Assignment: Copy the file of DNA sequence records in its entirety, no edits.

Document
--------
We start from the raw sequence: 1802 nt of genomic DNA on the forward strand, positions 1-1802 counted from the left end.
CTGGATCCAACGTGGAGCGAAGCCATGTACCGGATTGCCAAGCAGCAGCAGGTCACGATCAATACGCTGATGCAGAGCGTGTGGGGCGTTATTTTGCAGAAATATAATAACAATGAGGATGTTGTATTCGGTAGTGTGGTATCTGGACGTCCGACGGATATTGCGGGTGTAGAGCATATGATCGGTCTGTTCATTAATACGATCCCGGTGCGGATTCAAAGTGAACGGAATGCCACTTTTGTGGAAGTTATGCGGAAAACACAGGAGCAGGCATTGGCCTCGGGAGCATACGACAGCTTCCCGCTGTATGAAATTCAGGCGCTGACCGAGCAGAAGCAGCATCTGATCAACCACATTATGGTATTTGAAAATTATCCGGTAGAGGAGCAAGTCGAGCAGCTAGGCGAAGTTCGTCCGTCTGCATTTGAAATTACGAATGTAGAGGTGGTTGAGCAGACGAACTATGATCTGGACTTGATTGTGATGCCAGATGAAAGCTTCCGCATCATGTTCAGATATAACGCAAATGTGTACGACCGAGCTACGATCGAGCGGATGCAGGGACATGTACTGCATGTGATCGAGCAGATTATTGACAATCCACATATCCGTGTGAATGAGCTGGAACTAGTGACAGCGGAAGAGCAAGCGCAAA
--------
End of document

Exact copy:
We start from the raw sequence: 1802 nt of genomic DNA on the forward strand, positions 1-1802 counted from the left end.
CTGGATCCAACGTGGAGCGAAGCCATGTACCGGATTGCCAAGCAGCAGCAGGTCACGATCAATACGCTGATGCAGAGCGTGTGGGGCGTTATTTTGCAGAAATATAATAACAATGAGGATGTTGTATTCGGTAGTGTGGTATCTGGACGTCCGACGGATATTGCGGGTGTAGAGCATATGATCGGTCTGTTCATTAATACGATCCCGGTGCGGATTCAAAGTGAACGGAATGCCACTTTTGTGGAAGTTATGCGGAAAACACAGGAGCAGGCATTGGCCTCGGGAGCATACGACAGCTTCCCGCTGTATGAAATTCAGGCGCTGACCGAGCAGAAGCAGCATCTGATCAACCACATTATGGTATTTGAAAATTATCCGGTAGAGGAGCAAGTCGAGCAGCTAGGCGAAGTTCGTCCGTCTGCATTTGAAATTACGAATGTAGAGGTGGTTGAGCAGACGAACTATGATCTGGACTTGATTGTGATGCCAGATGAAAGCTTCCGCATCATGTTCAGATATAACGCAAATGTGTACGACCGAGCTACGATCGAGCGGATGCAGGGACATGTACTGCATGTGATCGAGCAGATTATTGACAATCCACATATCCGTGTGAATGAGCTGGAACTAGTGACAGCGGAAGAGCAAGCGCAAA